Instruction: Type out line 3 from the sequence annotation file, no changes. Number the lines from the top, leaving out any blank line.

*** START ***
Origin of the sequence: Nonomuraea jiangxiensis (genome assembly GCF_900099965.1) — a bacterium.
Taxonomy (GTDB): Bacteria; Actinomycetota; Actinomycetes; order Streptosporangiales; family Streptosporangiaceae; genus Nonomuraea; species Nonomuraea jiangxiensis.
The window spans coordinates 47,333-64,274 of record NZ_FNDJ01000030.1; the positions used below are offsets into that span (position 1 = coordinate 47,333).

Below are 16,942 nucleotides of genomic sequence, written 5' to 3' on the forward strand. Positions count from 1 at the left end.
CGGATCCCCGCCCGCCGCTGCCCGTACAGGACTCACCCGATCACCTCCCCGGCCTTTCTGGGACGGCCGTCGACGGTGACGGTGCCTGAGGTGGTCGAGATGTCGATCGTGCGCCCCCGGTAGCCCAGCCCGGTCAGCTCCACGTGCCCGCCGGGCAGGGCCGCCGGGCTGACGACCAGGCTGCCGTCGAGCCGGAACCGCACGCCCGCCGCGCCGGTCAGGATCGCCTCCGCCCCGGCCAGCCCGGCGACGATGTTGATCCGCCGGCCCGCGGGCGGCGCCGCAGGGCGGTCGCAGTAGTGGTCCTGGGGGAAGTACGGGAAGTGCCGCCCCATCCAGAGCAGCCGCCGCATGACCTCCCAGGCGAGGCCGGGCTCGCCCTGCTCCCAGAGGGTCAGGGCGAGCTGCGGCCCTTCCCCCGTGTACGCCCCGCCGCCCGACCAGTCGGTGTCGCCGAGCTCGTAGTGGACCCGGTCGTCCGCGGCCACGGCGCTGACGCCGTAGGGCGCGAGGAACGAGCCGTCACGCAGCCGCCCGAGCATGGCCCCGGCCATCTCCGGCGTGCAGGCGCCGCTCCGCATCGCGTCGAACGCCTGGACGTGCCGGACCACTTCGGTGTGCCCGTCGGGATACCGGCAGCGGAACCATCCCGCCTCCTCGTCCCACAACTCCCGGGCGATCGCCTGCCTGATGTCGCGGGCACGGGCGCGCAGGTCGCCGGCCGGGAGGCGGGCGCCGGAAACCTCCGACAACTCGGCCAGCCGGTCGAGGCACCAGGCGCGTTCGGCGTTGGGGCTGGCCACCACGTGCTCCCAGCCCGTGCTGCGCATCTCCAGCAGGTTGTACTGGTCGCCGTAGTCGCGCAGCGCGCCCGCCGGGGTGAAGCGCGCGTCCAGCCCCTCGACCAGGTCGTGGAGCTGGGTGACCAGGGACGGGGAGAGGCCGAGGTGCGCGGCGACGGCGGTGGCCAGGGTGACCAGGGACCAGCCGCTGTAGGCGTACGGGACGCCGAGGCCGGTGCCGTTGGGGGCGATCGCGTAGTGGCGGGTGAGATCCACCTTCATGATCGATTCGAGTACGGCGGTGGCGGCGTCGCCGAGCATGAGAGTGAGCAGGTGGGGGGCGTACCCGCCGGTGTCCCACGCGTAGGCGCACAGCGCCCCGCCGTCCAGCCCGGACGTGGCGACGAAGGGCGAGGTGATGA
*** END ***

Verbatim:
The window spans coordinates 47,333-64,274 of record NZ_FNDJ01000030.1; the positions used below are offsets into that span (position 1 = coordinate 47,333).